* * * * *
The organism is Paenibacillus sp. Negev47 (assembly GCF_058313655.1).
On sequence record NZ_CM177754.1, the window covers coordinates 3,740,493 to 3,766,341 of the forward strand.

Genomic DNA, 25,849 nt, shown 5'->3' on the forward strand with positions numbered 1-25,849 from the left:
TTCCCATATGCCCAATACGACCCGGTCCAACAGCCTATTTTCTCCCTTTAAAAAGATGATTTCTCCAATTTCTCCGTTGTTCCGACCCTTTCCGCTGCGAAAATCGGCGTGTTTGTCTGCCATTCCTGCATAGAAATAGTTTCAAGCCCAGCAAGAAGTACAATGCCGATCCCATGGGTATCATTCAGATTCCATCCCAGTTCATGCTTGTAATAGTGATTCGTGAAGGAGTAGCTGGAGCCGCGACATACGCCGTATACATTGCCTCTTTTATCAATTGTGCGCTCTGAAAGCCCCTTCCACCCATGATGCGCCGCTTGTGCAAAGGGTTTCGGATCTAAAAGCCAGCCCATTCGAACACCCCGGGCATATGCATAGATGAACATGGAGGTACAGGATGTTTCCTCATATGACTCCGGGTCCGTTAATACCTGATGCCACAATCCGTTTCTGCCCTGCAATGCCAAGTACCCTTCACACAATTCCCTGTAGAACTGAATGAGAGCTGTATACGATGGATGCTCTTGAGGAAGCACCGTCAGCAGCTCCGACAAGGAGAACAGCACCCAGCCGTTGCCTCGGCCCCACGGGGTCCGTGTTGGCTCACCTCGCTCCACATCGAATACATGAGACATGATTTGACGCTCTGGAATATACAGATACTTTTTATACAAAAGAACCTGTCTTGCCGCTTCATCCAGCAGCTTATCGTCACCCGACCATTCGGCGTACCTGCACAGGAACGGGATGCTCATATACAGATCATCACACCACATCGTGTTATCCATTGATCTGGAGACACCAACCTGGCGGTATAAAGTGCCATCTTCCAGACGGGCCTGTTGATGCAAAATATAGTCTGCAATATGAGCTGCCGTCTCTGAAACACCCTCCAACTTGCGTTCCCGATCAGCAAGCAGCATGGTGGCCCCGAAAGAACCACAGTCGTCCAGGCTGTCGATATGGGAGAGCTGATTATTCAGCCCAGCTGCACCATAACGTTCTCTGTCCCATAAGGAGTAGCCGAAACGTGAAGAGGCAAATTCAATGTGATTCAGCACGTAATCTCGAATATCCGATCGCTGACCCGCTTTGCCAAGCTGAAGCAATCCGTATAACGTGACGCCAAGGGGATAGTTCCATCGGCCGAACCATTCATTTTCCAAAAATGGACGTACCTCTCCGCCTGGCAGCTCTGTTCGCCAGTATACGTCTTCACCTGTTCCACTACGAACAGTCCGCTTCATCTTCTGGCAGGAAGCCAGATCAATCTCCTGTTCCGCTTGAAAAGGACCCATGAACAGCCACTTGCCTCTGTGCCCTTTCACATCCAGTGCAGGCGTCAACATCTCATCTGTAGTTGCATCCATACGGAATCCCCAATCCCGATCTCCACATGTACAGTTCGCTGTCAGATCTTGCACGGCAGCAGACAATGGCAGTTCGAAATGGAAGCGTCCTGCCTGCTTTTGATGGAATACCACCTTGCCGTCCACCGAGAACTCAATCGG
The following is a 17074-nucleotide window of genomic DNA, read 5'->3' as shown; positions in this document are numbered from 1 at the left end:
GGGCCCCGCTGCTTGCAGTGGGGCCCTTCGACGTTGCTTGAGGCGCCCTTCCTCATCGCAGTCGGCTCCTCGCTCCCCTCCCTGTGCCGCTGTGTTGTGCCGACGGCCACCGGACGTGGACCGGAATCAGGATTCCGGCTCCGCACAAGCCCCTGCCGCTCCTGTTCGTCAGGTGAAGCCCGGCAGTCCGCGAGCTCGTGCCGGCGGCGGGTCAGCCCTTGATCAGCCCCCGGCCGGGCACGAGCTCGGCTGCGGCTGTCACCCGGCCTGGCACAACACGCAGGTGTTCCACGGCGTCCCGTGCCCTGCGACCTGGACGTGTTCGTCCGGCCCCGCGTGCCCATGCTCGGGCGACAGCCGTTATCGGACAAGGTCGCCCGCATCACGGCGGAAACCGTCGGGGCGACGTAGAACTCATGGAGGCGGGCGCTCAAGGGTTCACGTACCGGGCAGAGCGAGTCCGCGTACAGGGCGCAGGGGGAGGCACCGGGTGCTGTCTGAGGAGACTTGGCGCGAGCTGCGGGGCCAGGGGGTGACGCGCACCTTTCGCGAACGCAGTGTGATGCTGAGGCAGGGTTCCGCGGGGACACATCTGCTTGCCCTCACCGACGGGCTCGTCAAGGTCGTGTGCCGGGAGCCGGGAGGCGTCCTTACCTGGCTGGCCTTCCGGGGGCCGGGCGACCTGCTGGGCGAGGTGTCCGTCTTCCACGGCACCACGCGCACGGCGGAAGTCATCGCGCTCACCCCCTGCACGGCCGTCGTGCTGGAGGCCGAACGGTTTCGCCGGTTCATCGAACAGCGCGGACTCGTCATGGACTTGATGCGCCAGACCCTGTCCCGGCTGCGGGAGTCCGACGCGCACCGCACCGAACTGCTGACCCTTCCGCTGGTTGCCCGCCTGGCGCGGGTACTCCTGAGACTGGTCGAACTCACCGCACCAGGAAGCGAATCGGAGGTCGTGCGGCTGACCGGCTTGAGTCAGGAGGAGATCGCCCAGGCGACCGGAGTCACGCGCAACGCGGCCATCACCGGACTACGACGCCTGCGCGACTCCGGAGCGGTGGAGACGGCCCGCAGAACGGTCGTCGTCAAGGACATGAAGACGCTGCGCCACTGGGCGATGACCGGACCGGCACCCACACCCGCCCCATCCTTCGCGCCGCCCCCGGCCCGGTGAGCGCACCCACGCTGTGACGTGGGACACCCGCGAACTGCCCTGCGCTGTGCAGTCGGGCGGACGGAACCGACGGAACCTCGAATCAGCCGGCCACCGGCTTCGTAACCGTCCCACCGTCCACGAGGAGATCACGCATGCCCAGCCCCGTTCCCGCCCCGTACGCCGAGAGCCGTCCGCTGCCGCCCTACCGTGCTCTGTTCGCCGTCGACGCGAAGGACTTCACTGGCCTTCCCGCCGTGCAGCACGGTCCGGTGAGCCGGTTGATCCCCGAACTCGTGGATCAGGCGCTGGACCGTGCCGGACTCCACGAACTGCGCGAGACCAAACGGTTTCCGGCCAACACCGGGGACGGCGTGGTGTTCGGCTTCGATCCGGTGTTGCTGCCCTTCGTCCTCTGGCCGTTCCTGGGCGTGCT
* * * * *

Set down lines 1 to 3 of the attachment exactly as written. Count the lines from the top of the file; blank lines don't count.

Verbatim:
The organism is Paenibacillus sp. Negev47 (assembly GCF_058313655.1).
On sequence record NZ_CM177754.1, the window covers coordinates 3,740,493 to 3,766,341 of the forward strand.

Genomic DNA, 25,849 nt, shown 5'->3' on the forward strand with positions numbered 1-25,849 from the left: